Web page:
Does the West have the ability to paralyze Iran — without firing a shot? Trevor Butterworth reports on the “Stuxnet” worm which infests Iran’s electrical grid:
Computer World magazine recently pronounced Stuxnet, “a piece of malware so devious in its use of unpatched vulnerabilities, so sophisticated in its multipronged approach, that the security researchers who tore it apart believe it may be the work of state-backed professionals.” And according to the latest article in the magazine, speculation is rife that Israel may have been behind the worm – and that it was designed to sabotage or even take control of the operating systems for Iran’s Bushehr nuclear reactor.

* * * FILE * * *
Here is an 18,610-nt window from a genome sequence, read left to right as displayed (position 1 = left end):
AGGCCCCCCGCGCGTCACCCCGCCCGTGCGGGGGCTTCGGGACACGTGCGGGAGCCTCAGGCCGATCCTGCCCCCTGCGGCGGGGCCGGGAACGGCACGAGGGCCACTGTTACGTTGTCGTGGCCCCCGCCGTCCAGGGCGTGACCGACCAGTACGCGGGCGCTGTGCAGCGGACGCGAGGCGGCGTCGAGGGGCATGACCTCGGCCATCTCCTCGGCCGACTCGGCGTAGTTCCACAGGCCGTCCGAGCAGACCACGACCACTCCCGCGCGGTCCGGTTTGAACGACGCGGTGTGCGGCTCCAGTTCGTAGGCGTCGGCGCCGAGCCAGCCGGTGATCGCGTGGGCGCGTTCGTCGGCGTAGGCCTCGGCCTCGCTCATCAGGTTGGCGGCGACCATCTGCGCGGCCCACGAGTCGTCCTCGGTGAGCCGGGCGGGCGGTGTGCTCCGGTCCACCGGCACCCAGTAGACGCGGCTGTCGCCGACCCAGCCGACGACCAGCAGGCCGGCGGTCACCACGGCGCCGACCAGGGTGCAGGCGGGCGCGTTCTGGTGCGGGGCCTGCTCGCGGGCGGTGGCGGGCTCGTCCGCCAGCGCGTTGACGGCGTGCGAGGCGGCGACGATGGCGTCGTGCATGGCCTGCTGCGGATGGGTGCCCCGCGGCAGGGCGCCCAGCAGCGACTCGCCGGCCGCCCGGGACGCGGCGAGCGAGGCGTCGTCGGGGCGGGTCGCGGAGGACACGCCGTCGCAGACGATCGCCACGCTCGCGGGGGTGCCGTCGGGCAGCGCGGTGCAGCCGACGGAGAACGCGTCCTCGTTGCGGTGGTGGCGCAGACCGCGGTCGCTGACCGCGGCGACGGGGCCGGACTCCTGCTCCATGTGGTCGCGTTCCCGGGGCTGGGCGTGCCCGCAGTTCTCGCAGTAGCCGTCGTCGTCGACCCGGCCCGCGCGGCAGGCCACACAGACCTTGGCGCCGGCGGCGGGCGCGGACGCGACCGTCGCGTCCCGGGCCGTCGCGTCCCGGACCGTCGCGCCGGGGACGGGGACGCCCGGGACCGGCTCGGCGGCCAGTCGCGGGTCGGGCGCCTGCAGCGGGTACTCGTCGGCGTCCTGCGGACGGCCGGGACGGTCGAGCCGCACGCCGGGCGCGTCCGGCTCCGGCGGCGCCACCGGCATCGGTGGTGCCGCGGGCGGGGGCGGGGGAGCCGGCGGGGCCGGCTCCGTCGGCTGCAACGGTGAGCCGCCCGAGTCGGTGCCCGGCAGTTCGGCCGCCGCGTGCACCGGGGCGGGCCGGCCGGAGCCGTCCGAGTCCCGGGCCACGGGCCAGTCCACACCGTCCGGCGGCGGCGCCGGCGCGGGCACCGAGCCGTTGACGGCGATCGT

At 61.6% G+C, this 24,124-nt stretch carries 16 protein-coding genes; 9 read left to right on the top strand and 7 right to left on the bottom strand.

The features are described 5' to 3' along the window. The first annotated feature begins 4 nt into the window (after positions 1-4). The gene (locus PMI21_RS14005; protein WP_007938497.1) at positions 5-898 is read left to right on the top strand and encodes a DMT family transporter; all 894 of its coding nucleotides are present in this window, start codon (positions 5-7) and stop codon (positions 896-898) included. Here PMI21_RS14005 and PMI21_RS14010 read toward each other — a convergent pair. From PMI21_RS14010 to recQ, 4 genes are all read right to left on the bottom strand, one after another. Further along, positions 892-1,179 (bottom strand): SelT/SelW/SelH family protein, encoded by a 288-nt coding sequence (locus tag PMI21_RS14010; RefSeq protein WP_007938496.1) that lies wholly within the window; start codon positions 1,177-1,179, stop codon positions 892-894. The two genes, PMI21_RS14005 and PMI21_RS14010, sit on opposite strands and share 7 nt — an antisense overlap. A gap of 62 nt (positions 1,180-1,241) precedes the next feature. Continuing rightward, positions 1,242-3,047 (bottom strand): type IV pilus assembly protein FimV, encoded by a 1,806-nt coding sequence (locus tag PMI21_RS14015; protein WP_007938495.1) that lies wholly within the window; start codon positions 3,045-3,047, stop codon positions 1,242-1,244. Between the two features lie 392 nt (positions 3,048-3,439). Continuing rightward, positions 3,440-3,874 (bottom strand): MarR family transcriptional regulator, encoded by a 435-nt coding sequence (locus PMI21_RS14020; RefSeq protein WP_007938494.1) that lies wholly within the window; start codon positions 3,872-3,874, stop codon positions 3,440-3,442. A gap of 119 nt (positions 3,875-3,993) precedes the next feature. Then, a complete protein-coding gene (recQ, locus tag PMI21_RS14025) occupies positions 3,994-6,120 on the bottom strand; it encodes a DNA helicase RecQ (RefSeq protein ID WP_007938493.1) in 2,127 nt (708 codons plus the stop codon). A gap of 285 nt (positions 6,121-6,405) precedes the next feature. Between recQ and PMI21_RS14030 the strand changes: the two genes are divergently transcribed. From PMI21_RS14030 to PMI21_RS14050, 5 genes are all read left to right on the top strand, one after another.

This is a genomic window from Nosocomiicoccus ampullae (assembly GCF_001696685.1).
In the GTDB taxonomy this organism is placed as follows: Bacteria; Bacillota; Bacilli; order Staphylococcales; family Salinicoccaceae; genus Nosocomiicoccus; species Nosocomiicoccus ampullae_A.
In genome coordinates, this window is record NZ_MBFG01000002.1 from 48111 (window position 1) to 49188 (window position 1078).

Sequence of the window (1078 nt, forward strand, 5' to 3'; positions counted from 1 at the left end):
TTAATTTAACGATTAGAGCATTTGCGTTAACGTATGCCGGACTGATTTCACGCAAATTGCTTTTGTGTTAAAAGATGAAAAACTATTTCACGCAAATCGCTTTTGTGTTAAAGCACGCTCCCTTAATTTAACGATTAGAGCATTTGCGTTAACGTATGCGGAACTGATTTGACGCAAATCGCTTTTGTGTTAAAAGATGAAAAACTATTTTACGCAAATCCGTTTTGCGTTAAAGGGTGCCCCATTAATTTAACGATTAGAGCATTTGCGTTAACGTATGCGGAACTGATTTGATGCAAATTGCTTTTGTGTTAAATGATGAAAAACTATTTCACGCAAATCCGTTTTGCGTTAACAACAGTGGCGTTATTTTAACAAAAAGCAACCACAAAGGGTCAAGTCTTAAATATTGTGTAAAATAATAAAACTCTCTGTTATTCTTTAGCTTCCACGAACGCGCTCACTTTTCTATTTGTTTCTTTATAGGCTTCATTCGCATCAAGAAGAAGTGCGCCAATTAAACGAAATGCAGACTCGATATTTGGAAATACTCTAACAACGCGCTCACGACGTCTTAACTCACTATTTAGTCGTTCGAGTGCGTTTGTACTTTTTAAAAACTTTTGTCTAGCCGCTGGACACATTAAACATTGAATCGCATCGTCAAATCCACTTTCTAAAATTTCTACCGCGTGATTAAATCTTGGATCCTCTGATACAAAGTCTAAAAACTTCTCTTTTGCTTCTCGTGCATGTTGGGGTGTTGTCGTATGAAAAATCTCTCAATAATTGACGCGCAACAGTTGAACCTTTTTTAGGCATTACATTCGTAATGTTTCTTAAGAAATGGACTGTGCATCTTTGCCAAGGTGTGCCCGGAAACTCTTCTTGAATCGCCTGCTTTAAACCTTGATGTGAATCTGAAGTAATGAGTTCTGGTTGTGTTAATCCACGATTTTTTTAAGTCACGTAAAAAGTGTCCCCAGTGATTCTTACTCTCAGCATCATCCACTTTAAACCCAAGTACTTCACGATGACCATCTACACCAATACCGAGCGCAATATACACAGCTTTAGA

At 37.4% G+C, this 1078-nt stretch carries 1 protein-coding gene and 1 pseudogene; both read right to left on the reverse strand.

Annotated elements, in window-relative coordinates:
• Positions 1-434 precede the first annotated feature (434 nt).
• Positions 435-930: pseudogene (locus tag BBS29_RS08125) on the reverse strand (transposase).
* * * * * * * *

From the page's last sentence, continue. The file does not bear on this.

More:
Whether that is what really happened is beside the point. The reality of Stuxnet (and more to the point, its next incarnation) is that critical state infrastructure can be commandeered and destroyed without anyone firing a shot. The very prospect that Israel – or whomever – could shut down Iran by destroying its electrical grid through causing every generator to overload in a matter of minutes is a powerful signal: the signal that cyber war has physical consequences that make conventional air strikes look quaint and maladroit, so 20th century.
But who’s willing to throw the switch?